England must "climb that Everest again" to win World Cup, says Woodward
England can win a second Rugby World Cup if they repeat "the intensity and precision" they showed in the 19-7 semi-final victory over New Zealand their 2003 tournament-winning coach Clive Woodward said.
The 63-year-old Englishman - whose side beat present England head coach Eddie Jones's Australia - added the caveat England faced a major challenge to climb "that Everest again" to beat South Africa in Saturday's final.
Woodward, who is in Japan as a TV pundit, conceded in his Daily Mail column the Springboks have strengths which could hurt England but will not be in the same parish if Jones's men manage to repeat the level of their performance of last weekend.
"England are capable of playing at a pace and tempo that could completely take the final away from South Africa," said Woodward.
"If they can replicate the intensity and precision they displayed against New Zealand then I am struggling to see how South Africa can match such an approach - it's a million miles away from their natural game.
"I would emphasise again, though, that it will be a major challenge for Eddie Jones' team to climb that Everest again just a week after the greatest ever England performance."
Woodward's opinion was shared by players past and present.
Former All Blacks great Andrew Mehrtens - who suffered his own crushing World Cup disappointment in losing to South Africa in the 1995 final - and England scrum-half Danny Care, who was omitted from the squad after a loss of form, believe England will lift the Webb Ellis trophy.
Mehrtens - capped 70 times - said the Springboks, who edged Wales 19-16 were the only team capable of giving the English a run for their money.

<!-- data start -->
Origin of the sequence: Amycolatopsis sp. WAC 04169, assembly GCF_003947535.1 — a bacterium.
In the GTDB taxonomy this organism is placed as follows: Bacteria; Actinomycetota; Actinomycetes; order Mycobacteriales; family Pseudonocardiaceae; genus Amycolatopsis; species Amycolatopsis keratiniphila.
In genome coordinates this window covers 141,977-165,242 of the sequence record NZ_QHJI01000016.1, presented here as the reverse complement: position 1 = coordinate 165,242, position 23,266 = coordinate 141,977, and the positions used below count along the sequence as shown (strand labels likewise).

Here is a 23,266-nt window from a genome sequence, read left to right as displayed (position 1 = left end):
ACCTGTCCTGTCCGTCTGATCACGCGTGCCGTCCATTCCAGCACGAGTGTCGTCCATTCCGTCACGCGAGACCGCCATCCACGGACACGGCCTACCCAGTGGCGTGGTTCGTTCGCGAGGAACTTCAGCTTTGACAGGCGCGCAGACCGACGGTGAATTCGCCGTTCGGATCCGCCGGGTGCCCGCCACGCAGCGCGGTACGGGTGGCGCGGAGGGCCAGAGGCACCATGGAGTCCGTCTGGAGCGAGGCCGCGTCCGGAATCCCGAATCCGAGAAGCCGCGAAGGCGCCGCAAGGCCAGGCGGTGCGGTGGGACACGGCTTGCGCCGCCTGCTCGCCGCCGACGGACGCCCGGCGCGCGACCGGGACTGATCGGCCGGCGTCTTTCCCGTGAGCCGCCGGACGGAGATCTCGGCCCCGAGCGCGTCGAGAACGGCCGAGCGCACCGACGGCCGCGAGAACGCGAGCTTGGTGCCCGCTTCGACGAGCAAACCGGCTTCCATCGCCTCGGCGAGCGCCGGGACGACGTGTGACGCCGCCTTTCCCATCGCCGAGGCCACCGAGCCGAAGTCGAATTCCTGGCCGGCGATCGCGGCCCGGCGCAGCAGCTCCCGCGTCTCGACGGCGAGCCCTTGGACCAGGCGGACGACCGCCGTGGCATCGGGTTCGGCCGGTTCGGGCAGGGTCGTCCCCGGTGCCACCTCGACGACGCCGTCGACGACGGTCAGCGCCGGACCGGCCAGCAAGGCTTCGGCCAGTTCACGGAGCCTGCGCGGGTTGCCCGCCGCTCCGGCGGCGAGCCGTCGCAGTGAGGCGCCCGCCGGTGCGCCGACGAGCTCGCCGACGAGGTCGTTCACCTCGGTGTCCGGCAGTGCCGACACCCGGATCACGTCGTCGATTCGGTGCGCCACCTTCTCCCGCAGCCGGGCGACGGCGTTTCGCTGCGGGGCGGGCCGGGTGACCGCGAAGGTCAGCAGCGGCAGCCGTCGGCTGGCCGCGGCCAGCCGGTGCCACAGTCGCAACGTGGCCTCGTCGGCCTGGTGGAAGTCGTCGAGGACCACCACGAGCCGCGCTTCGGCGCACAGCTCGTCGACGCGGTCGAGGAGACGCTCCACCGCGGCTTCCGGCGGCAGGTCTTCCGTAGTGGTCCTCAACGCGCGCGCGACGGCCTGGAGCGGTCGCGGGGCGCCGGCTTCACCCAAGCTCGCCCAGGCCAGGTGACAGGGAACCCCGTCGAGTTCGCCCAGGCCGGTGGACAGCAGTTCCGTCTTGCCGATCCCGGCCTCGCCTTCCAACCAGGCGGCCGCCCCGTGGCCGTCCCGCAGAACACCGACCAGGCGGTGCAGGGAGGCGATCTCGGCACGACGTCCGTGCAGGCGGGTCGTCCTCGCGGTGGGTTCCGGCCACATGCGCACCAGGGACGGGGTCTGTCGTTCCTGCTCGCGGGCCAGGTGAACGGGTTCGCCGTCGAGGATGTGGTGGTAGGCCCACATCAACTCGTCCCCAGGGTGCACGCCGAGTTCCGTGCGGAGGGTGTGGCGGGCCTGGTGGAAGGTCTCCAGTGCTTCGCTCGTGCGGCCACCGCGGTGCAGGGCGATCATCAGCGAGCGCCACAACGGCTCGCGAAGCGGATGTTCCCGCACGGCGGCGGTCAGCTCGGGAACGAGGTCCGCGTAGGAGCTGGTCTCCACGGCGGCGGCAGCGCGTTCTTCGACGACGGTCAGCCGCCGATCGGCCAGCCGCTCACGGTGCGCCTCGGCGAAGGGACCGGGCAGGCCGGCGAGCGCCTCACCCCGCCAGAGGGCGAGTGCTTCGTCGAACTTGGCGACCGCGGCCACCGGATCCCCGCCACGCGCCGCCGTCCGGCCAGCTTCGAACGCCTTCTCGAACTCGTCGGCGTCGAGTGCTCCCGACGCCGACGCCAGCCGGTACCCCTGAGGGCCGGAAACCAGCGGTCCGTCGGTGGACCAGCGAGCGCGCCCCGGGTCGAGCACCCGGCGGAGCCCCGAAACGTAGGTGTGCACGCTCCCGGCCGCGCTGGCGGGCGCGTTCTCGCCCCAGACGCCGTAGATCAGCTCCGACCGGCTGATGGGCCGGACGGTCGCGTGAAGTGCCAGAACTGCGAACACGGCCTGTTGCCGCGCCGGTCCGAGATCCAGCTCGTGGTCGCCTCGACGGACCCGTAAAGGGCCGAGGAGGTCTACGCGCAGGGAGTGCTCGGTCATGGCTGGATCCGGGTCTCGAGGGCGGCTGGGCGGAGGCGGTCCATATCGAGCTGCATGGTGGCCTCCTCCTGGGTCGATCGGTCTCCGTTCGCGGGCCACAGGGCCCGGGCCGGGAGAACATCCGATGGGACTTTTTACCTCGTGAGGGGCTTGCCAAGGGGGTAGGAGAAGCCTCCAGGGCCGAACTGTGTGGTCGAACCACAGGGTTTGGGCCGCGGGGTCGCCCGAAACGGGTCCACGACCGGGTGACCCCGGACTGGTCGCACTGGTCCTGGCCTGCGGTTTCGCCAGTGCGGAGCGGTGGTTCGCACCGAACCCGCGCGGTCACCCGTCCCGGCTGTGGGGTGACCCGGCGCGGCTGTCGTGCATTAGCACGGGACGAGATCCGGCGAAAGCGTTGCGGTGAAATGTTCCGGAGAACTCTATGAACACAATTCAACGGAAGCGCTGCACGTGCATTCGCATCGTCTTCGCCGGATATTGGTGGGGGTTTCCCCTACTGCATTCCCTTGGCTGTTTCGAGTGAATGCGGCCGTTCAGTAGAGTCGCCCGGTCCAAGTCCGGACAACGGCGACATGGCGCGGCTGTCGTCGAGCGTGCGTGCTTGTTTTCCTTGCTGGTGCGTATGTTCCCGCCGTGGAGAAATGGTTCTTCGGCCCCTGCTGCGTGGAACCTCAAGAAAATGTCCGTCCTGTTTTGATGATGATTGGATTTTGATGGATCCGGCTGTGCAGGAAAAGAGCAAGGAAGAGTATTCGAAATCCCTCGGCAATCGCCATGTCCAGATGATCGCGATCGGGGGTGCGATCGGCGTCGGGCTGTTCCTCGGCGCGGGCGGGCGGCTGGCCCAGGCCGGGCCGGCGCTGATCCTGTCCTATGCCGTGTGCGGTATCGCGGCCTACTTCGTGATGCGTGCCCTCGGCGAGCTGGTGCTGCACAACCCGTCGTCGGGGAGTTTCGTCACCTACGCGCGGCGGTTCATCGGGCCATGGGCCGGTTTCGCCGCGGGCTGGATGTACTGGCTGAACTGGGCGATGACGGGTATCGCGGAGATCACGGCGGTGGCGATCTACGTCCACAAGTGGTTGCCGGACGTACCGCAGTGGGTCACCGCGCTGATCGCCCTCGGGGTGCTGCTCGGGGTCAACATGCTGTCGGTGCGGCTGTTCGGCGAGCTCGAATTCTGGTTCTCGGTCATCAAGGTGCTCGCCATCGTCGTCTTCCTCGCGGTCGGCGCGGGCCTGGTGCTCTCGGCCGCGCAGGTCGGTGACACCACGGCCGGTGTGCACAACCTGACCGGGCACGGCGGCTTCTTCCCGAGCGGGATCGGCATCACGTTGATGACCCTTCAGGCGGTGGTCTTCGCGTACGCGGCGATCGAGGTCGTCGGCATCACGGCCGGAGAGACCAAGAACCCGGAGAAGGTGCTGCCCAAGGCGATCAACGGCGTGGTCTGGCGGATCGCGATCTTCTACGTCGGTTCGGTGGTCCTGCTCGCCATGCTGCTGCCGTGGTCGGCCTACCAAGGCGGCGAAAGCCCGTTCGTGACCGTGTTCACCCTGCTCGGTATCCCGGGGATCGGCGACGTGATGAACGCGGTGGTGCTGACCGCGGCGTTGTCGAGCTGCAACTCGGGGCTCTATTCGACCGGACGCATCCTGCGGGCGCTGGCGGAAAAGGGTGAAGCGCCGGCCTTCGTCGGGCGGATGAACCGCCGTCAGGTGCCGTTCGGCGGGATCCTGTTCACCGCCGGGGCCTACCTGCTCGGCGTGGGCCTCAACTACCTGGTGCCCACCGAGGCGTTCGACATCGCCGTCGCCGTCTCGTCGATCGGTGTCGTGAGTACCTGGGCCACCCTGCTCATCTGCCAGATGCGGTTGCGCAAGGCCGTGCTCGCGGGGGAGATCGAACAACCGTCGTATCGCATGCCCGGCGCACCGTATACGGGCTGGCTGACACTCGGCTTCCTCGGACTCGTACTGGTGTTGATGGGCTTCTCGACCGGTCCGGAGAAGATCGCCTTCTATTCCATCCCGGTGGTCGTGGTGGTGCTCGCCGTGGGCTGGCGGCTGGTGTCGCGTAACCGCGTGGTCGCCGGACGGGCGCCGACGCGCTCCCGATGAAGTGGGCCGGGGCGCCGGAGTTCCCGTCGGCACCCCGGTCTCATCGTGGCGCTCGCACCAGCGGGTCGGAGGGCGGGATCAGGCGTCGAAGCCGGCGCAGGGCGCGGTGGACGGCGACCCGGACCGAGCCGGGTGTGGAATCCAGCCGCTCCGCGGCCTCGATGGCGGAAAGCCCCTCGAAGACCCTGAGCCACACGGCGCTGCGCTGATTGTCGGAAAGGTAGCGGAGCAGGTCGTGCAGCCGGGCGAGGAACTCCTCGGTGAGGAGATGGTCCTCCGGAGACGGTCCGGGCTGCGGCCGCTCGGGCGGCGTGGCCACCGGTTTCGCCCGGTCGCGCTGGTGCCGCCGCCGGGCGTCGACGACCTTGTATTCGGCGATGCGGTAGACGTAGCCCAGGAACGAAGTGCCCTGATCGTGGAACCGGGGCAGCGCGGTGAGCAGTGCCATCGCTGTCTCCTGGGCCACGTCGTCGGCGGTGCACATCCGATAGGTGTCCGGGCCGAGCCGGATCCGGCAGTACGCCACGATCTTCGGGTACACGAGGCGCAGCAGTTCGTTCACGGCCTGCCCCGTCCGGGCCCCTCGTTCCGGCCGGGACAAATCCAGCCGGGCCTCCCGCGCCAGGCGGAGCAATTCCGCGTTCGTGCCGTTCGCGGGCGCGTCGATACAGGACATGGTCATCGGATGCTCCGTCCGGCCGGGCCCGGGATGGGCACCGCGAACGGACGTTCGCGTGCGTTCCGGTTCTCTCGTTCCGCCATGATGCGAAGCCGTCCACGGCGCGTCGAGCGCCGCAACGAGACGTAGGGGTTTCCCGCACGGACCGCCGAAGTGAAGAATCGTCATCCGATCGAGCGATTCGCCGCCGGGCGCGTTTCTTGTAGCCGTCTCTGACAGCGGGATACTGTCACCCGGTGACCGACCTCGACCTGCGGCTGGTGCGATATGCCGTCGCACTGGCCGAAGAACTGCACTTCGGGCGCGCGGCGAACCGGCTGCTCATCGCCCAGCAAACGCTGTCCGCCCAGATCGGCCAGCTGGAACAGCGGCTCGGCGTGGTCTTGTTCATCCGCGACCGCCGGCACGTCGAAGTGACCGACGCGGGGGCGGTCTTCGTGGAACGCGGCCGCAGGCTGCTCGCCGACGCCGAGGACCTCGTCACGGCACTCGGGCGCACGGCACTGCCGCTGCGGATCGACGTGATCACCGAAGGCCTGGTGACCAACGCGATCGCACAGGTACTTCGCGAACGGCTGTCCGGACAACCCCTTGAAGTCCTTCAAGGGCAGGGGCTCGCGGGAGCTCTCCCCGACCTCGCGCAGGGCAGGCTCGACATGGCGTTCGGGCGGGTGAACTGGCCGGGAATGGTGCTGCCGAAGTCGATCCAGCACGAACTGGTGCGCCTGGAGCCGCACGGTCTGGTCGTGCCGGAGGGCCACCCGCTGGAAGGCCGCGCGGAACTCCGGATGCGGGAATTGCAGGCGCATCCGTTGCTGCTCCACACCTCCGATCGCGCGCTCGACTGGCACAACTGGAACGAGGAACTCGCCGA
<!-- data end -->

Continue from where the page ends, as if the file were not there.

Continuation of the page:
"If England play like they did against the All Blacks in the final on Saturday then I would say the World Cup is theirs," Mehrtens said in his column for The Times.
"It is hard to see anybody beating them but the only team I could see staying with them are South Africa.
"New Zealand could at their best, but the Springboks' size and physique means that they can handle that side of the game.
"They will have to be immense, though, because that was the best England performance I have seen," added the 46-year-old South Africa-born former flyhalf.
Care, England's second most capped scrumhalf with 84, said the whole squad's mentality changed when Jones took over following the hosts humiliating first round exit in 2015.
"I will always remember him saying: 'I look around this room and I genuinely believe this group of players can win the World Cup in four years' time," Care said in his Daily Telegraph column.
"'I think you can be the best team in the world and it will change your lives and your families' lives forever'.
"Just those few words gave the whole room a massive lift. He made us believe in a way we never really had before."
Care, who lost his place last November after a poor performance against Japan, said England should be able to deal with the Springboks.
"South Africa pose a very different threat (to New Zealand)," he said.
"They obviously have an enormous pack, but that was not a small Kiwi pack and England absolutely dominated them.
"That same New Zealand pack dominated South Africa.
"I am sure a lot of England training this week will be about defusing high balls.
"If they take out that aerial threat then they will go a long way towards winning the game.
"The way they played against New Zealand I just cannot see them losing."